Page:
The Nantes Carrot
The carrot is the second most popular vegetable in the world. Only the potato enjoys greater popularity. The vegetable probably originated in the area now occupied by Iran and Afghanistan, but quickly spread to southern Europe. In the wild, carrots come in many colors including white, yellow, red and maroon. Carrots, like their cousins parsley, cumin, chervil, dill, caraway, coriander, fennel, anise, parsnip and celery were originally grown for their leaves and seeds which were used as flavorings. With cultivation, the roots grew larger, sweeter and less woody and eventually the root became more popular for culinary purposes than the leaves or the seeds. The first orange carrot was introduced in the Netherlands in the 1600s, but it was the French who fell in love with the idea of orange carrots. Some say the French and Dutch fascination with orange carrots was somehow related to the House of Orange. The House of Orange was a princely dynasty that derived its name from the medieval principality of Orange located in old Provence in southern France. The dynasty was important to The Netherlands because it is that nation’s royal family. Whatever the reason, the famous French seedhouse, Vilmorin-Andrieux, dedicated massive resources during the mid-1800s to developing the sweetest orange carrots on the face of the earth. The Nantes carrot, developed at Vilmorin-Andrieux, was named for the town of Nantes in Brittany. Its nearly cylindrical shape, blunt tip, incredible sweetness, lack of a woody core and beautiful orange color have made this one of the most popular carrots of all time.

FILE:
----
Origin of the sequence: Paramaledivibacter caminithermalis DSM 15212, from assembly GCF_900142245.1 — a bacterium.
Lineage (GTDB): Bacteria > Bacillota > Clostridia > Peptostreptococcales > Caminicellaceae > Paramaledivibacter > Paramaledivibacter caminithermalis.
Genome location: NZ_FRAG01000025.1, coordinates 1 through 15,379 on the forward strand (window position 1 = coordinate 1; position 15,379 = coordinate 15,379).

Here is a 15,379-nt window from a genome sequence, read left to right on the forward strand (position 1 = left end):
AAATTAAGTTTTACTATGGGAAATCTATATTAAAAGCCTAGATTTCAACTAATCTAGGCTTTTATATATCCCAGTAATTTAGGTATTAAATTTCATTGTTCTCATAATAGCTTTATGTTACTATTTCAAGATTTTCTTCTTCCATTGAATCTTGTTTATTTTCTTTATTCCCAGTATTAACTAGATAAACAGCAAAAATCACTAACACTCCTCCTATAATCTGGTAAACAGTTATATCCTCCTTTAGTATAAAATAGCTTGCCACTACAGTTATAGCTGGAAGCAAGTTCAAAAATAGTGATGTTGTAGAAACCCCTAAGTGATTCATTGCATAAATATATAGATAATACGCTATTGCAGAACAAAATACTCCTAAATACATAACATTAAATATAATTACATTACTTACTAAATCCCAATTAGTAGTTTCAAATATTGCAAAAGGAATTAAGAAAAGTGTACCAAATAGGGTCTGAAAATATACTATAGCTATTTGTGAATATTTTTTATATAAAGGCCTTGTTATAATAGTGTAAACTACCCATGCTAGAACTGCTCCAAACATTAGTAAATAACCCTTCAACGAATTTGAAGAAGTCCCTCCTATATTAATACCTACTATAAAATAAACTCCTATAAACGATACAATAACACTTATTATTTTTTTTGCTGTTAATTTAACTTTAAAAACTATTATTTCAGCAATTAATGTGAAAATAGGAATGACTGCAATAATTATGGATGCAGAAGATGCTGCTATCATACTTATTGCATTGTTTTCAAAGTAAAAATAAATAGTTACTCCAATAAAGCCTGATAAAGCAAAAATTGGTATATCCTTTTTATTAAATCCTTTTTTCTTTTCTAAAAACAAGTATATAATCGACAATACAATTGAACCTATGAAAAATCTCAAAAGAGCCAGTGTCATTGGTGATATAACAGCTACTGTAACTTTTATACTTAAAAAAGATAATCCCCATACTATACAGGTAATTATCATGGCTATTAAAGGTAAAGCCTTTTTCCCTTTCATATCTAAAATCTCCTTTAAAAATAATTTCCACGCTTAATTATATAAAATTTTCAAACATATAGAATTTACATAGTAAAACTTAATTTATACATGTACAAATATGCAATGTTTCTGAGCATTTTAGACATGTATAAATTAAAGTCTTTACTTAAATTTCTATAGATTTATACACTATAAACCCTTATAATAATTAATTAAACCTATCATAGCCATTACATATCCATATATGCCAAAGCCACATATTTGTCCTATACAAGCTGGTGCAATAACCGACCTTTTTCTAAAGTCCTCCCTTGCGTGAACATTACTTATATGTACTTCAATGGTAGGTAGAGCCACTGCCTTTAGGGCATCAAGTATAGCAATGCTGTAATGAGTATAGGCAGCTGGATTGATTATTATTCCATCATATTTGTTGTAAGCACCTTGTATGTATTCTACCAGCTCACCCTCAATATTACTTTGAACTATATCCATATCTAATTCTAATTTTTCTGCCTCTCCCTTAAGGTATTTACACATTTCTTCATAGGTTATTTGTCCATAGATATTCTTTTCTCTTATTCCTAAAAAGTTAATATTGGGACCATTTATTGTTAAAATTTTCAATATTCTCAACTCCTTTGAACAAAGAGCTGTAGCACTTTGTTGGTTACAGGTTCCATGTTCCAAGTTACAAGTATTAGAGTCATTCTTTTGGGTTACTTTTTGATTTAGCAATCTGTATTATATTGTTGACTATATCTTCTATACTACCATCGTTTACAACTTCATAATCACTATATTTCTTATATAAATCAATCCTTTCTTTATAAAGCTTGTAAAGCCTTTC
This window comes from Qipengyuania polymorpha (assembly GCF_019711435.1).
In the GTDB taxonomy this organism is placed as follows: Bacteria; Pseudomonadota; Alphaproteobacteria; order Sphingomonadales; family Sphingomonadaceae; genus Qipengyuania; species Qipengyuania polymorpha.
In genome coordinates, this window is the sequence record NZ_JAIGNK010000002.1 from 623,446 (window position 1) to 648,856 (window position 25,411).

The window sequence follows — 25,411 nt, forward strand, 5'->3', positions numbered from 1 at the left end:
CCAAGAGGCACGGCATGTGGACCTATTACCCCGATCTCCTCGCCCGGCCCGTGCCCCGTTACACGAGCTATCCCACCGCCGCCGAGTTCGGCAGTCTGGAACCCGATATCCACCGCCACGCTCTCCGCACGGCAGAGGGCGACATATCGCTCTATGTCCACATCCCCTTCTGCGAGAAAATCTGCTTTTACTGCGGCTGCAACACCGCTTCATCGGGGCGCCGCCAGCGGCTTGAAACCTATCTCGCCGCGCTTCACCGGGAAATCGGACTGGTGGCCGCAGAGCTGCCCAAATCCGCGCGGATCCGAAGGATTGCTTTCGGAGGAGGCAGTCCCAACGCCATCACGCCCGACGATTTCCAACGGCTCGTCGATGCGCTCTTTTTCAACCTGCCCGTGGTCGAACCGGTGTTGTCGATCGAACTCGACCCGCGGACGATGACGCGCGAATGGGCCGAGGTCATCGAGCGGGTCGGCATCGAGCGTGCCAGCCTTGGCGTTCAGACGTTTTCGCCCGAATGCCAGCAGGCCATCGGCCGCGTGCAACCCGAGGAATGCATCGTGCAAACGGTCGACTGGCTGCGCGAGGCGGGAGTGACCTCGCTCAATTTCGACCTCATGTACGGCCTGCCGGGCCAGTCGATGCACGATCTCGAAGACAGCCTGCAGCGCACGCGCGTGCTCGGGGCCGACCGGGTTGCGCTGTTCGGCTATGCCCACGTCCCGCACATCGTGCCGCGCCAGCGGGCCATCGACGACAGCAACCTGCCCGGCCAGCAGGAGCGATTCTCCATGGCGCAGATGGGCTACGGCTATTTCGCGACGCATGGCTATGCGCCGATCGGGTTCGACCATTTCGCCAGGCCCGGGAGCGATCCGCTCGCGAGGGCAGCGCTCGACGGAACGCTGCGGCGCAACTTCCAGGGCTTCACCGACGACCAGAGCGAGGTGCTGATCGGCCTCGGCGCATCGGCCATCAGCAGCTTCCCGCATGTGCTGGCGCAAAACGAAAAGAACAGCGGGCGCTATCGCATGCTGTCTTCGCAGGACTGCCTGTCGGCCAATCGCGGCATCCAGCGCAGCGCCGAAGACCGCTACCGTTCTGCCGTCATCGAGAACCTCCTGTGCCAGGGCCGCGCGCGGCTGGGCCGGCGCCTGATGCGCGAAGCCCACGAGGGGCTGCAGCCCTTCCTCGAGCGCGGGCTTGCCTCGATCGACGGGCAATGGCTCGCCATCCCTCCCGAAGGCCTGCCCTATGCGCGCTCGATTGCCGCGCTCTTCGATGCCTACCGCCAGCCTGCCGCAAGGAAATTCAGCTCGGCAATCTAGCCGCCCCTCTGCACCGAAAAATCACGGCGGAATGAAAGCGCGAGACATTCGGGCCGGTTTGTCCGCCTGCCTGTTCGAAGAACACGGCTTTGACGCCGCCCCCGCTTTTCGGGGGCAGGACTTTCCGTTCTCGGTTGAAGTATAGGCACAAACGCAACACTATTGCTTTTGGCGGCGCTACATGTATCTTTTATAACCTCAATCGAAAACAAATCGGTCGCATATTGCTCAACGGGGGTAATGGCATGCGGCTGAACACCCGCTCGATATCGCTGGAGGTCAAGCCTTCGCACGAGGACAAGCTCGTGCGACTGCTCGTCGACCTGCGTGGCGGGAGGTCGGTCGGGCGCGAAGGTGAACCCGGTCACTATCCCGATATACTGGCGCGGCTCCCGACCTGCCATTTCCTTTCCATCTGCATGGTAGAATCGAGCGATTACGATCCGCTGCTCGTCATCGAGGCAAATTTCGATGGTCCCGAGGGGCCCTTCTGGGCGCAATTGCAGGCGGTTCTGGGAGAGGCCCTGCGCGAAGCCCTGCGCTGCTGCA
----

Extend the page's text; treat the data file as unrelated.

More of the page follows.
Note: I like to grow carrots in my garden, and the cool and sunny Alaska summer makes them all especially sweet. I usually grow several kinds, including purple Dragon carrots, Red Cored carrots, and others. But the Nantes is always there, providing a good, dependable orange carrot in the face of all those other colors. They store well, they taste great, they resist disease, and they are the perfect size for eating or cooking. And the great thing about them (and carrots in general), is that they can be grown in pots if you don’t have a garden of your own or if you grow in shallow raised beds and don’t have the depth of soil carrots require.